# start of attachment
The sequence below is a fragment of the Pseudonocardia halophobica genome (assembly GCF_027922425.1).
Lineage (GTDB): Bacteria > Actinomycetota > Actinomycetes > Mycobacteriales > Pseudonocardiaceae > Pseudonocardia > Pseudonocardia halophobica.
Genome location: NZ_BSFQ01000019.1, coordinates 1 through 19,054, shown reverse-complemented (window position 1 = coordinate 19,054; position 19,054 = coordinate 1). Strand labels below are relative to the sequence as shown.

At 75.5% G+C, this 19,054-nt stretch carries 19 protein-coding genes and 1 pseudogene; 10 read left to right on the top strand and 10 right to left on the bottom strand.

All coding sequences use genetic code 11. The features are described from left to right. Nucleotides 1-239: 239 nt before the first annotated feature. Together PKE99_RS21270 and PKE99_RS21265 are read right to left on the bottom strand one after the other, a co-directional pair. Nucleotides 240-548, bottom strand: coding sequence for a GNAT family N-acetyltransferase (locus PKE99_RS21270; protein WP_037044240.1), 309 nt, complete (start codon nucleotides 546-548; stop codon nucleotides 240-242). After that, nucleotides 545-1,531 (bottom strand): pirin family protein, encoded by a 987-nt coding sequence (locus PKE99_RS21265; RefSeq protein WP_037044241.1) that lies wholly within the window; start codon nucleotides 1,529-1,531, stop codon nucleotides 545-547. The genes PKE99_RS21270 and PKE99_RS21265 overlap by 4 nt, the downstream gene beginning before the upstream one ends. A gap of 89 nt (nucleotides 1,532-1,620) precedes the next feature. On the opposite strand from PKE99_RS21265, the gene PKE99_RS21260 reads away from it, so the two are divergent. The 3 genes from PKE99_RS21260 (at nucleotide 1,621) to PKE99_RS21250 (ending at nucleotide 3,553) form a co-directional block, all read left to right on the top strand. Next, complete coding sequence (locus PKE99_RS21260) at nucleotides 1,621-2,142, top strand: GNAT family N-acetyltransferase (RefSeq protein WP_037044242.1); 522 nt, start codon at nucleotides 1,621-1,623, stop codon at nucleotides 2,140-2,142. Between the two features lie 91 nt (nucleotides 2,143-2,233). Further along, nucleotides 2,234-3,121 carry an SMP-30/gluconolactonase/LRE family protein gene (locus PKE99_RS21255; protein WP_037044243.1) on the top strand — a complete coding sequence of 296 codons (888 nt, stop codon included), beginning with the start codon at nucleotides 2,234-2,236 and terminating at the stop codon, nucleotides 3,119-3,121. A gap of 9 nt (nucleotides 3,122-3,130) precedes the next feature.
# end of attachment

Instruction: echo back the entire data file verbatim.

The sequence below is a fragment of the Pseudonocardia halophobica genome (assembly GCF_027922425.1).
Lineage (GTDB): Bacteria > Actinomycetota > Actinomycetes > Mycobacteriales > Pseudonocardiaceae > Pseudonocardia > Pseudonocardia halophobica.
Genome location: NZ_BSFQ01000019.1, coordinates 1 through 19,054, shown reverse-complemented (window position 1 = coordinate 19,054; position 19,054 = coordinate 1). Strand labels below are relative to the sequence as shown.

At 75.5% G+C, this 19,054-nt stretch carries 19 protein-coding genes and 1 pseudogene; 10 read left to right on the top strand and 10 right to left on the bottom strand.

All coding sequences use genetic code 11. The features are described from left to right. Nucleotides 1-239: 239 nt before the first annotated feature. Together PKE99_RS21270 and PKE99_RS21265 are read right to left on the bottom strand one after the other, a co-directional pair. Nucleotides 240-548, bottom strand: coding sequence for a GNAT family N-acetyltransferase (locus PKE99_RS21270; protein WP_037044240.1), 309 nt, complete (start codon nucleotides 546-548; stop codon nucleotides 240-242). After that, nucleotides 545-1,531 (bottom strand): pirin family protein, encoded by a 987-nt coding sequence (locus PKE99_RS21265; RefSeq protein WP_037044241.1) that lies wholly within the window; start codon nucleotides 1,529-1,531, stop codon nucleotides 545-547. The genes PKE99_RS21270 and PKE99_RS21265 overlap by 4 nt, the downstream gene beginning before the upstream one ends. A gap of 89 nt (nucleotides 1,532-1,620) precedes the next feature. On the opposite strand from PKE99_RS21265, the gene PKE99_RS21260 reads away from it, so the two are divergent. The 3 genes from PKE99_RS21260 (at nucleotide 1,621) to PKE99_RS21250 (ending at nucleotide 3,553) form a co-directional block, all read left to right on the top strand. Next, complete coding sequence (locus PKE99_RS21260) at nucleotides 1,621-2,142, top strand: GNAT family N-acetyltransferase (RefSeq protein WP_037044242.1); 522 nt, start codon at nucleotides 1,621-1,623, stop codon at nucleotides 2,140-2,142. Between the two features lie 91 nt (nucleotides 2,143-2,233). Further along, nucleotides 2,234-3,121 carry an SMP-30/gluconolactonase/LRE family protein gene (locus PKE99_RS21255; protein WP_037044243.1) on the top strand — a complete coding sequence of 296 codons (888 nt, stop codon included), beginning with the start codon at nucleotides 2,234-2,236 and terminating at the stop codon, nucleotides 3,119-3,121. A gap of 9 nt (nucleotides 3,122-3,130) precedes the next feature.